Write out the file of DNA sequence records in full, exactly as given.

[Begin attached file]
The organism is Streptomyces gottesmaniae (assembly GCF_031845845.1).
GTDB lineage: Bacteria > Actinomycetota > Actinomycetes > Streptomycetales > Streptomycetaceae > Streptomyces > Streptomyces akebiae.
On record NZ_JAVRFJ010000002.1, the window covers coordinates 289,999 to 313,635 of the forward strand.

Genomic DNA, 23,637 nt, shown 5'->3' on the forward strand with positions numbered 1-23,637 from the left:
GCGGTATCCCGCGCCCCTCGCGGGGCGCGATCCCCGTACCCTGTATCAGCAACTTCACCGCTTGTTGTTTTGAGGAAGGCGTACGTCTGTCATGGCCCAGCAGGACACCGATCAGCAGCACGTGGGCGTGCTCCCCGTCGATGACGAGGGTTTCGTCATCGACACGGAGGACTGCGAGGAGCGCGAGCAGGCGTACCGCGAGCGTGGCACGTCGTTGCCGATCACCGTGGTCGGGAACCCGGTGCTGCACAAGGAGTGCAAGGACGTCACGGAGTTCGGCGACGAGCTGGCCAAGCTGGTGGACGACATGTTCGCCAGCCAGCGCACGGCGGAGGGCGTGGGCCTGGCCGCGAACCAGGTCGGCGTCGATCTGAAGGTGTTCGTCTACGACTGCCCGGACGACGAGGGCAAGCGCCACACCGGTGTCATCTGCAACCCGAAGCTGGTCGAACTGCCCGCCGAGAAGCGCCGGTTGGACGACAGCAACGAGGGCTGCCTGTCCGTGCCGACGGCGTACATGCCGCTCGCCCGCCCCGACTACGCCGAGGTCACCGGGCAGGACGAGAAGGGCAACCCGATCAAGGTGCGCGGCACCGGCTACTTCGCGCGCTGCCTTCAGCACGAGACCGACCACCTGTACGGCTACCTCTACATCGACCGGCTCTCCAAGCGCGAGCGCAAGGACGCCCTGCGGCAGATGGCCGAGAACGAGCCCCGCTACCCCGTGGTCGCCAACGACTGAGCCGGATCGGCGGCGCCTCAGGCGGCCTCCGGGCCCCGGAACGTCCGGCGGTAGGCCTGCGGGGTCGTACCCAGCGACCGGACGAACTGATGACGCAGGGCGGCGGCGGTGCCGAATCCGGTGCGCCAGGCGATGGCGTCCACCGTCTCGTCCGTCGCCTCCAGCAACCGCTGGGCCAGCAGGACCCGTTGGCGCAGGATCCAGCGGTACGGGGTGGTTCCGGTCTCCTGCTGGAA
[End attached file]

The organism is Streptomyces gottesmaniae (assembly GCF_031845845.1).
GTDB lineage: Bacteria > Actinomycetota > Actinomycetes > Streptomycetales > Streptomycetaceae > Streptomyces > Streptomyces akebiae.
On record NZ_JAVRFJ010000002.1, the window covers coordinates 289,999 to 313,635 of the forward strand.

Genomic DNA, 23,637 nt, shown 5'->3' on the forward strand with positions numbered 1-23,637 from the left:
GCGGTATCCCGCGCCCCTCGCGGGGCGCGATCCCCGTACCCTGTATCAGCAACTTCACCGCTTGTTGTTTTGAGGAAGGCGTACGTCTGTCATGGCCCAGCAGGACACCGATCAGCAGCACGTGGGCGTGCTCCCCGTCGATGACGAGGGTTTCGTCATCGACACGGAGGACTGCGAGGAGCGCGAGCAGGCGTACCGCGAGCGTGGCACGTCGTTGCCGATCACCGTGGTCGGGAACCCGGTGCTGCACAAGGAGTGCAAGGACGTCACGGAGTTCGGCGACGAGCTGGCCAAGCTGGTGGACGACATGTTCGCCAGCCAGCGCACGGCGGAGGGCGTGGGCCTGGCCGCGAACCAGGTCGGCGTCGATCTGAAGGTGTTCGTCTACGACTGCCCGGACGACGAGGGCAAGCGCCACACCGGTGTCATCTGCAACCCGAAGCTGGTCGAACTGCCCGCCGAGAAGCGCCGGTTGGACGACAGCAACGAGGGCTGCCTGTCCGTGCCGACGGCGTACATGCCGCTCGCCCGCCCCGACTACGCCGAGGTCACCGGGCAGGACGAGAAGGGCAACCCGATCAAGGTGCGCGGCACCGGCTACTTCGCGCGCTGCCTTCAGCACGAGACCGACCACCTGTACGGCTACCTCTACATCGACCGGCTCTCCAAGCGCGAGCGCAAGGACGCCCTGCGGCAGATGGCCGAGAACGAGCCCCGCTACCCCGTGGTCGCCAACGACTGAGCCGGATCGGCGGCGCCTCAGGCGGCCTCCGGGCCCCGGAACGTCCGGCGGTAGGCCTGCGGGGTCGTACCCAGCGACCGGACGAACTGATGACGCAGGGCGGCGGCGGTGCCGAATCCGGTGCGCCAGGCGATGGCGTCCACCGTCTCGTCCGTCGCCTCCAGCAACCGCTGGGCCAGCAGGACCCGTTGGCGCAGGATCCAGCGGTACGGGGTGGTTCCGGTCTCCTGCTGGAA